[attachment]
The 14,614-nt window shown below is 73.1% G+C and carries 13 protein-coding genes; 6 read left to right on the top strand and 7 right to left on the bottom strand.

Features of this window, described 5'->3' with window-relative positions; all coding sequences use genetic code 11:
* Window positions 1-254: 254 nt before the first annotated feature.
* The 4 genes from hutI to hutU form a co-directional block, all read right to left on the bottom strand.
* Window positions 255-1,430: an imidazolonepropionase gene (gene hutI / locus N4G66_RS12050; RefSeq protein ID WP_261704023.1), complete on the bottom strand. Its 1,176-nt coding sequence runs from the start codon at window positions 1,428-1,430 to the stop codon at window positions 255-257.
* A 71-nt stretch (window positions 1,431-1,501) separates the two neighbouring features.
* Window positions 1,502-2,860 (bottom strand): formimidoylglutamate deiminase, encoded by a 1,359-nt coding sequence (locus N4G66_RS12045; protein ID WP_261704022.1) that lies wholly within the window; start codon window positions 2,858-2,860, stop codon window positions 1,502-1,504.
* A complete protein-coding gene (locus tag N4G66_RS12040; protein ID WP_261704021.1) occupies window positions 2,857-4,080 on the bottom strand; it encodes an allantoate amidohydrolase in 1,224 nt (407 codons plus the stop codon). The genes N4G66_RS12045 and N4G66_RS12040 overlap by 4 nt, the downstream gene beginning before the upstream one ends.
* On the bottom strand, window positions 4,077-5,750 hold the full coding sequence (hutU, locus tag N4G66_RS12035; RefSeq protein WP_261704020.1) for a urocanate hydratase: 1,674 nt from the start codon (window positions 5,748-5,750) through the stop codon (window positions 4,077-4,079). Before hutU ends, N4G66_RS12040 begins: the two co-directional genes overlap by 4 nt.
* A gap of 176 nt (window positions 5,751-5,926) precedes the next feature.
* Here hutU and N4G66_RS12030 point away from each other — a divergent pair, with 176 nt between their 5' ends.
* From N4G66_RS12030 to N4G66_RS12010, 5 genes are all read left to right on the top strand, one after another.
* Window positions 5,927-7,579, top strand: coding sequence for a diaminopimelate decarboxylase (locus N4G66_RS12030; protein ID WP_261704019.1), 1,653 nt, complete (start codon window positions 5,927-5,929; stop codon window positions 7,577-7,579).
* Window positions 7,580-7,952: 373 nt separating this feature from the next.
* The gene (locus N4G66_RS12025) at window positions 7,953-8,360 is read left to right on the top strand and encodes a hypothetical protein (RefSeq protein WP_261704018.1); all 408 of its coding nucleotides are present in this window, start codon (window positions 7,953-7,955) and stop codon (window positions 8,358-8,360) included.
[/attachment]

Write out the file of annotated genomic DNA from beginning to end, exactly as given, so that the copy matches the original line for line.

The 14,614-nt window shown below is 73.1% G+C and carries 13 protein-coding genes; 6 read left to right on the top strand and 7 right to left on the bottom strand.

Features of this window, described 5'->3' with window-relative positions; all coding sequences use genetic code 11:
* Window positions 1-254: 254 nt before the first annotated feature.
* The 4 genes from hutI to hutU form a co-directional block, all read right to left on the bottom strand.
* Window positions 255-1,430: an imidazolonepropionase gene (gene hutI / locus N4G66_RS12050; RefSeq protein ID WP_261704023.1), complete on the bottom strand. Its 1,176-nt coding sequence runs from the start codon at window positions 1,428-1,430 to the stop codon at window positions 255-257.
* A 71-nt stretch (window positions 1,431-1,501) separates the two neighbouring features.
* Window positions 1,502-2,860 (bottom strand): formimidoylglutamate deiminase, encoded by a 1,359-nt coding sequence (locus N4G66_RS12045; protein ID WP_261704022.1) that lies wholly within the window; start codon window positions 2,858-2,860, stop codon window positions 1,502-1,504.
* A complete protein-coding gene (locus tag N4G66_RS12040; protein ID WP_261704021.1) occupies window positions 2,857-4,080 on the bottom strand; it encodes an allantoate amidohydrolase in 1,224 nt (407 codons plus the stop codon). The genes N4G66_RS12045 and N4G66_RS12040 overlap by 4 nt, the downstream gene beginning before the upstream one ends.
* On the bottom strand, window positions 4,077-5,750 hold the full coding sequence (hutU, locus tag N4G66_RS12035; RefSeq protein WP_261704020.1) for a urocanate hydratase: 1,674 nt from the start codon (window positions 5,748-5,750) through the stop codon (window positions 4,077-4,079). Before hutU ends, N4G66_RS12040 begins: the two co-directional genes overlap by 4 nt.
* A gap of 176 nt (window positions 5,751-5,926) precedes the next feature.
* Here hutU and N4G66_RS12030 point away from each other — a divergent pair, with 176 nt between their 5' ends.
* From N4G66_RS12030 to N4G66_RS12010, 5 genes are all read left to right on the top strand, one after another.
* Window positions 5,927-7,579, top strand: coding sequence for a diaminopimelate decarboxylase (locus N4G66_RS12030; protein ID WP_261704019.1), 1,653 nt, complete (start codon window positions 5,927-5,929; stop codon window positions 7,577-7,579).
* Window positions 7,580-7,952: 373 nt separating this feature from the next.
* The gene (locus N4G66_RS12025) at window positions 7,953-8,360 is read left to right on the top strand and encodes a hypothetical protein (RefSeq protein WP_261704018.1); all 408 of its coding nucleotides are present in this window, start codon (window positions 7,953-7,955) and stop codon (window positions 8,358-8,360) included.